All posts filed under: Kuwait

Ava-eats-Kosovo

Monday Meal Review: Kuwait

THE SCENE: Giving up the Leg There comes a time in every mother’s life when she has to hand over the ceremonial wand, so to speak. When she must forgo eating the glorious chicken leg out of love for her daughter – her daughter who has suddenly decided that dark meat is the new bees-knees, at the ripe old age of 2.45. This was just such a week for me. Miss Ava loved the Machboos so much that she not only ate what was once “my” chicken leg, but she also ate her papa’s too. This was serious. Could it be the seasoning? The browned crackly skin? I’m not sure. But I do know that I may never sink my teeth into a chicken drummette again. I know. I was once my mother’s kid. And my brother Damien and I always took the legs. Always. Even on Thanksgiving. THE FOOD: Machboos [Recipe] What I liked most about this dish: There is genius in the Kuwaiti method of simmering, then roasting the chicken. First, it cooks much …

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kuwait.img_8705

Kuwaiti Tomato Sauce | Daqqus

Have you ever noticed how salty tomato sauce can be? I have nightmares about it (my husband has high blood pressure so I need to moderate his salt as best I can).  Making homemade sauce is a great solution. And, let me tell you,  even if you don’t have to watch your salt intake (lucky!), you’ll feel extra epic when you learn how easy it is to make your own sauce. And, while I love a good blast of Italy, today we’re not talking about long, slow-cooked, browned up Italian-style sauce. Today is about Kuwait. Today is about duqqus. It’s easier than skydiving. It’s easier than horseback riding. It’s the opposite of rocket science. Do it and take a lil’ trip to Kuwait today via your stovetop. Ingredients: 3 whole tomatoes 2-3 whole garlic 2 Tbsp tomato paste spicy pepper to kick it up (optional) – I used part of a small poblano 1/4- 1/2 cup water, or as needed to get the blender going Salt Pepper Method: If you have any spicy peppers, this …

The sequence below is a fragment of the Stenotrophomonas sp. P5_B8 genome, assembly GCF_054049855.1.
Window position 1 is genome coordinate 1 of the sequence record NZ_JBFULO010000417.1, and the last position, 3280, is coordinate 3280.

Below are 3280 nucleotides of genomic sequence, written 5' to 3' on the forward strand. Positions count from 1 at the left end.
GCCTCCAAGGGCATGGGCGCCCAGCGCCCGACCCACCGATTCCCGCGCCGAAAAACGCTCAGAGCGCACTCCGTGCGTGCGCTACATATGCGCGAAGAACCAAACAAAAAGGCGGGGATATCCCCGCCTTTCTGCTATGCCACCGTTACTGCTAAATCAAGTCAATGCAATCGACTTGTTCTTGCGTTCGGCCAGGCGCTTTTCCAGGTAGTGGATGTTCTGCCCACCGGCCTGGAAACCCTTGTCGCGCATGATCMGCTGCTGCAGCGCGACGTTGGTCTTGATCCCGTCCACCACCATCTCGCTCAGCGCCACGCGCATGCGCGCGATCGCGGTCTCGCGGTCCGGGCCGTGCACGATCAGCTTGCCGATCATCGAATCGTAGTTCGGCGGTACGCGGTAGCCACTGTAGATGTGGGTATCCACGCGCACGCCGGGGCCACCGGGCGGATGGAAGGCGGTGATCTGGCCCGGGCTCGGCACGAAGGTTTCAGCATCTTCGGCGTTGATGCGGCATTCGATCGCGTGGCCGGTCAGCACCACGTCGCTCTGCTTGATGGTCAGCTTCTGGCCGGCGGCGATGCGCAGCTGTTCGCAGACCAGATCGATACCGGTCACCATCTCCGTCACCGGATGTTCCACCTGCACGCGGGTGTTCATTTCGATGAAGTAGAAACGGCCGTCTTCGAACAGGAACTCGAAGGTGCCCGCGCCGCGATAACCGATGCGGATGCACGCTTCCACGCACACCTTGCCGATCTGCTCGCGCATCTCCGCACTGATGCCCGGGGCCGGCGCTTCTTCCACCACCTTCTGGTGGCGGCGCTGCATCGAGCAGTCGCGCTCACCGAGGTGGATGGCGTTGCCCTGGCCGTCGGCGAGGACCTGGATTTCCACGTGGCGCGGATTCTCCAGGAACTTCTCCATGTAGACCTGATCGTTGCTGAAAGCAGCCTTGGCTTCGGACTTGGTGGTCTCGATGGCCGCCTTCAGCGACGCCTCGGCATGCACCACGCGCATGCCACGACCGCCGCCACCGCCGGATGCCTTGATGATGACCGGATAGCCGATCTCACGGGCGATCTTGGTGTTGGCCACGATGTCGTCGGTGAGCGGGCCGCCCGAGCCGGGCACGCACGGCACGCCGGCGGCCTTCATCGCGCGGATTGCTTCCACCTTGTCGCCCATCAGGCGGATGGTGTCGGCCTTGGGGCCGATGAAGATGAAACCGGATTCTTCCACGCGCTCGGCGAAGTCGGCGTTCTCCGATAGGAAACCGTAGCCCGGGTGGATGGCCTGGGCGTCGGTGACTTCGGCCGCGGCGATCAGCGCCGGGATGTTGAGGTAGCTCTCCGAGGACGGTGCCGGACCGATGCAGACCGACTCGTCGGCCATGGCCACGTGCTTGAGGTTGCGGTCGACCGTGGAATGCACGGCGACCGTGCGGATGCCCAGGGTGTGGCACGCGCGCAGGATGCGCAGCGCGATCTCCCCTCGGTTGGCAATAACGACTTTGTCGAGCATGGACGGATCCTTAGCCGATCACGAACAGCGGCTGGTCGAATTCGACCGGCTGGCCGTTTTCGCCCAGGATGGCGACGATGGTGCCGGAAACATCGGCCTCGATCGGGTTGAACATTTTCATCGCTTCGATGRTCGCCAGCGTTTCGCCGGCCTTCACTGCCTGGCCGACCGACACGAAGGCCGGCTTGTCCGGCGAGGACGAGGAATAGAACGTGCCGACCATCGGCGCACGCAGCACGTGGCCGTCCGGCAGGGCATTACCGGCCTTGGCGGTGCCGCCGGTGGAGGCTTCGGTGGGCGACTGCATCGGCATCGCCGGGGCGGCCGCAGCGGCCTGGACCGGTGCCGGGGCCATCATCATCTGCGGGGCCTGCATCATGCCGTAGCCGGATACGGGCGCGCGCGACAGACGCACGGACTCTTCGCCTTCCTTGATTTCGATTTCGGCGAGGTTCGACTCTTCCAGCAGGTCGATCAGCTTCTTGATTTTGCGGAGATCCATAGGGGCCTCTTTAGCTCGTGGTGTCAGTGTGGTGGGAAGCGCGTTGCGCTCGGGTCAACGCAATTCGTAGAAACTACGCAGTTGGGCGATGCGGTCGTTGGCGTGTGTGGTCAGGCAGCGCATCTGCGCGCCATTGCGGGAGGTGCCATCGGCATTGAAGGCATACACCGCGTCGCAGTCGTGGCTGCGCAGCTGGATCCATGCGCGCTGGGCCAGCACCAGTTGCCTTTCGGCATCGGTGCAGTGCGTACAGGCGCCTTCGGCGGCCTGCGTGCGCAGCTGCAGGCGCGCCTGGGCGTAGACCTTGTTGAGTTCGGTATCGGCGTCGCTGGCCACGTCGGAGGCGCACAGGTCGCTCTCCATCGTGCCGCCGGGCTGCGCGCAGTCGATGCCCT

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Dibis-W'rashi

Kuwaiti PB&J | Dibis-W’rashi

Great things happen when I shut my eyes. Dreams. Day dreams. First kisses. Second kisses. Laughter. But sometimes I don’t even want to blink for fear of missing out on the tiniest bit of excitement. In a split second, bolts of lightening can streak across the sky. Fireworks can transforming into a bouquet of roses and then dissolve. Just one look can tell you everything you need to know, as long as you don’t miss it. Well. Today I’m here to tell you not to blink. We’re at the Kuwaiti Global Table and you’re about to experience Kuwaiti’s answer to the almighty PB&J. But it’s all going to happen very quickly. So. Please. Don’t. Blink. First things first, PB&J is an analogy. It’s really a dip and it’s called Dibis wa’ Rashi. Remove the peanut butter and replace it with sesame butter (a.k.a. tahini). Then remove the jelly and replace it with date syrup – a sweet, black bit of heaven full of potassium and more healthy goods than Mr. Jelly knows what to do with (sorry Mr. Jelly). …

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Machboos